The Key to Effective Change – Get Rid of the Green Stripes!

Irish Spring

During the 1970s, Procter & Gamble, a world leader in consumer packaged goods with brands like Crest and Tide, was caught off guard when a competitor, Colgate, launched a new product Irish Spring. The green-striped Irish Spring was the first such soap bar launched in North America and proved to be quite successful. This didn’t sit well with senior management at Procter & Gamble, who prided themselves in being market innovators.

Procter & Gamble wanted to launch a product that competed against Irish Spring but that  just wasn’t a “me-too” product – it had to be superior to the competitive offering. The product development team went to work but couldn’t produce a better green-striped bar that delivered superior performance compared to Irish Spring. A young Min Basadur, founder of Basadur Applied Creativity and the renowned Simplexity Thinking process, was called in to help the team overcome their inertia. Dr. Basadur discovered that the team defined its problem as “How might we make a green-striped bar that consumers will prefer over Irish Spring?”

This definition of the problem greatly restricted the range of creative solutions that the team was under pressure to produce. Dr. Basadur engaged the group in a problem definition exercise which resulted in changing the problem to the broader “How might we better connote refreshment in a soap bar?” This opened up the creativity process which resulted in a blue- and white- swirled bar with a unique odor and shape called Coast. The brand became a market success. By narrowing the definition of the problem and jumping straight to generating solutions, the team wasted a half-year.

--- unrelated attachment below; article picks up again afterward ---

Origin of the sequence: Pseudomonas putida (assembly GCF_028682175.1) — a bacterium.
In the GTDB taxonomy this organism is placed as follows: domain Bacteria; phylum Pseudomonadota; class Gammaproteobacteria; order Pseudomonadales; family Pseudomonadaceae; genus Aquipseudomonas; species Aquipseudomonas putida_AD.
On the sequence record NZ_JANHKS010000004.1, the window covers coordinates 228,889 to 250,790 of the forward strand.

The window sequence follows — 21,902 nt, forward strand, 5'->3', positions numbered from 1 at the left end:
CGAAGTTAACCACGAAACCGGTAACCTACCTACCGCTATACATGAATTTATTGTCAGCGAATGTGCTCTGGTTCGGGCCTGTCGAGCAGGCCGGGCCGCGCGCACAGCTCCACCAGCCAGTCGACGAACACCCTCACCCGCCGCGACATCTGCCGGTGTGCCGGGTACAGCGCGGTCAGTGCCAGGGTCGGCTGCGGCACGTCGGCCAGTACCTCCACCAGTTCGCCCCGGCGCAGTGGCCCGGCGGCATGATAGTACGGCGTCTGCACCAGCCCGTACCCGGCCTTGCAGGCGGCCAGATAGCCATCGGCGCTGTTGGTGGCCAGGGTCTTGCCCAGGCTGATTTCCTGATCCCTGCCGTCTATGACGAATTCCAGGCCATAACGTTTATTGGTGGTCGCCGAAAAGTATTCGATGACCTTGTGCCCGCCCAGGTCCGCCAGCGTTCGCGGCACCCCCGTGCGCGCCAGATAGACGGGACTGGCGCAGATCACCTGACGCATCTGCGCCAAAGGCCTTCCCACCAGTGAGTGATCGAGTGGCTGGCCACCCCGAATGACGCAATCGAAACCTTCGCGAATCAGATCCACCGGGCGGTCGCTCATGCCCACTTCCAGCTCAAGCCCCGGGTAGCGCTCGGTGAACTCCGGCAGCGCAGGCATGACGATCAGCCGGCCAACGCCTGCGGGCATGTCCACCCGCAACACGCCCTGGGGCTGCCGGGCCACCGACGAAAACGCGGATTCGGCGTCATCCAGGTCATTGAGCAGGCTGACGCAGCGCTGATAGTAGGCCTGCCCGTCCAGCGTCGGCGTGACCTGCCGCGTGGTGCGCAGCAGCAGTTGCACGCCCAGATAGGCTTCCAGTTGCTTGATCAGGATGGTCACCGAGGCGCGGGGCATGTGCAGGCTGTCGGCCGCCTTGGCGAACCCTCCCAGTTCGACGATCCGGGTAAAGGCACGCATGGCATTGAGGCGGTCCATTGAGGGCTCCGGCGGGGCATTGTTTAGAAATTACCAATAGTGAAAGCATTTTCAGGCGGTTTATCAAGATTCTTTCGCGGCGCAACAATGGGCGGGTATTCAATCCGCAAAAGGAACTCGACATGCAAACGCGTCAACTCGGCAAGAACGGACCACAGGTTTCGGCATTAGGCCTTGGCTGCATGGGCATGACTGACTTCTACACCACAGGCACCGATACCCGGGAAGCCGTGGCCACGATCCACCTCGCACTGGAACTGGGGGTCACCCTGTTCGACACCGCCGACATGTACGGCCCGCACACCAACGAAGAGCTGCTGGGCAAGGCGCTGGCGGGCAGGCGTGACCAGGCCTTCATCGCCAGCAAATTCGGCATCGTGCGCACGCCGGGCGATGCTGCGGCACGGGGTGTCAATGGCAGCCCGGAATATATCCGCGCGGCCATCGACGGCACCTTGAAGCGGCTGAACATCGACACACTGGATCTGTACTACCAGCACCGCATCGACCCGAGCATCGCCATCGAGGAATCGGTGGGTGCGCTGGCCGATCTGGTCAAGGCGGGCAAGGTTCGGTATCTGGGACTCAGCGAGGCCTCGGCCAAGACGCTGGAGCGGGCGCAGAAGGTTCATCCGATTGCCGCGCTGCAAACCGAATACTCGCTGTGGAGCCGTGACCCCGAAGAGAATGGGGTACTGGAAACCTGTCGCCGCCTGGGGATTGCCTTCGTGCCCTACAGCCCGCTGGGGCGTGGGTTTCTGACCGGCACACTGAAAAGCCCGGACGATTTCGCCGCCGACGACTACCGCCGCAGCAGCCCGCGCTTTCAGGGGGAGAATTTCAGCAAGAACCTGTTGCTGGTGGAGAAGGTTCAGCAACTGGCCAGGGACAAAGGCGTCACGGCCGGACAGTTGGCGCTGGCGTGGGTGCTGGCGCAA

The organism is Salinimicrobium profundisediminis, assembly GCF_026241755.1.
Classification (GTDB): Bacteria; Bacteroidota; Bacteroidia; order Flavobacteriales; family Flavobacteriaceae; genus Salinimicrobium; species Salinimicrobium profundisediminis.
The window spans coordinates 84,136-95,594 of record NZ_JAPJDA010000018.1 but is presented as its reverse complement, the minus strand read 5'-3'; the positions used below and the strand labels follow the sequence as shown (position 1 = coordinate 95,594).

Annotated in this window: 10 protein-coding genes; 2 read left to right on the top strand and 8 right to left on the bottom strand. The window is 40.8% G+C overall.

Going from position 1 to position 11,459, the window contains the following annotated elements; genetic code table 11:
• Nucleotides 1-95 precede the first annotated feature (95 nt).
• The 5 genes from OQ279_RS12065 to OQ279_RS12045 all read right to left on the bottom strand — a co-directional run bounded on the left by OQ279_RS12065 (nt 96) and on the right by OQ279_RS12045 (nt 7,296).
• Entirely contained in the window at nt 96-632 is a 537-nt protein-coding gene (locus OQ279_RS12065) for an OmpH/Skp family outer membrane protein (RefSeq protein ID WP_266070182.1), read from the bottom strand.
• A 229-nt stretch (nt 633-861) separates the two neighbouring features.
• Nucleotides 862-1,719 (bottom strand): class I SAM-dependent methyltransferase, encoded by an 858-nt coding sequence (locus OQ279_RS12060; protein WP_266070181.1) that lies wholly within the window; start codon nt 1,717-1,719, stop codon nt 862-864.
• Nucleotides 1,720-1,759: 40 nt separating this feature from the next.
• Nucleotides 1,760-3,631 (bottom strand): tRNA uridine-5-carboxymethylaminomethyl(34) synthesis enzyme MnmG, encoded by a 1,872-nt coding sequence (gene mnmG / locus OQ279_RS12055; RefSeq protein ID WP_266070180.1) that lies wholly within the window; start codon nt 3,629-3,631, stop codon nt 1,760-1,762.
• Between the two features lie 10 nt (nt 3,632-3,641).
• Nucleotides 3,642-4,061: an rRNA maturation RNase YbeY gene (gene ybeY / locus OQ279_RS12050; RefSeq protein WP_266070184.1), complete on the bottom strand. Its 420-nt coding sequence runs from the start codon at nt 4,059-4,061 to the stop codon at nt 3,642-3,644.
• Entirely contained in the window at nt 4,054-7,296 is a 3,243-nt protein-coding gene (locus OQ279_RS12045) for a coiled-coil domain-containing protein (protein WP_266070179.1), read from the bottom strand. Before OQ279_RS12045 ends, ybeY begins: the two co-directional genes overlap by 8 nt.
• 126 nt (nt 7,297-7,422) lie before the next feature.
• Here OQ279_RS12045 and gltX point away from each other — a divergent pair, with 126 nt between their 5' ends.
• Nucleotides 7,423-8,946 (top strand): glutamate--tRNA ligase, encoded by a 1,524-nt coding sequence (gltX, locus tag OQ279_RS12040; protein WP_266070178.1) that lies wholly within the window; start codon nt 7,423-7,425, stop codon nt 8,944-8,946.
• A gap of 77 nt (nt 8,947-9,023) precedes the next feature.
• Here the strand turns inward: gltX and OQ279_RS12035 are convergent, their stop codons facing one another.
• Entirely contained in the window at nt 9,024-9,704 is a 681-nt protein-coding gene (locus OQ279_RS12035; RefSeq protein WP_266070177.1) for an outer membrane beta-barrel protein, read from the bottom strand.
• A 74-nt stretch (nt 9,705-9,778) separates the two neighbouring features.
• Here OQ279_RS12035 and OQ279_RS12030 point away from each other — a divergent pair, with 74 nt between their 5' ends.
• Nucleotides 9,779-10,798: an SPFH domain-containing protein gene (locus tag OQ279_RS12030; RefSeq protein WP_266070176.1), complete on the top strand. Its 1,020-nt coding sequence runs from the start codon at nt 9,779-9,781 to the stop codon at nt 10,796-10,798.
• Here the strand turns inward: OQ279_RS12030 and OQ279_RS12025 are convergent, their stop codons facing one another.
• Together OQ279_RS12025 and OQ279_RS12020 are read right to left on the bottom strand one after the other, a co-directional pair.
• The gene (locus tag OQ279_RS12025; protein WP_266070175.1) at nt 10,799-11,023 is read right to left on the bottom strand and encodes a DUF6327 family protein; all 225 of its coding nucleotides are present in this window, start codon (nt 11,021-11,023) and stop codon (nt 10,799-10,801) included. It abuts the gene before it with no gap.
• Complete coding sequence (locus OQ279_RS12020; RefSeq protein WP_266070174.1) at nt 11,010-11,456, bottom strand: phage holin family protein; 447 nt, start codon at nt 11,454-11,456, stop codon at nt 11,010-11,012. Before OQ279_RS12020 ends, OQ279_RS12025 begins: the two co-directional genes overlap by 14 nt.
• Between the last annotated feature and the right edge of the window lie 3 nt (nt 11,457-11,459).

What are the “green stripes” in your organization? The problem is that, after experiencing years of success in a marketplace, companies get caught up in their own worlds and have trouble looking at complex issues with fresh perspectives. Neuroscience tells us that, after we repeat patterns of behaviour over time, they become embedded in an area of the brain called the basal ganglia. We repeat these deeply embedded behaviours without conscious thought over and over again.   This restricts our ability to think creatively. The problem is that the world continues to change but we become limited by our own green stripes – stifling our ability to innovate.

The key to effective change is to get rid off your green stripes and broaden your perspectives. This appliers equally to individuals, teams, departments and organizations. The Simplexity Thinking process is a dynamic methodology designed to help you and your organization overcome your green stripe limitations and increase your ability to generate creative solutions. Contact us for details.

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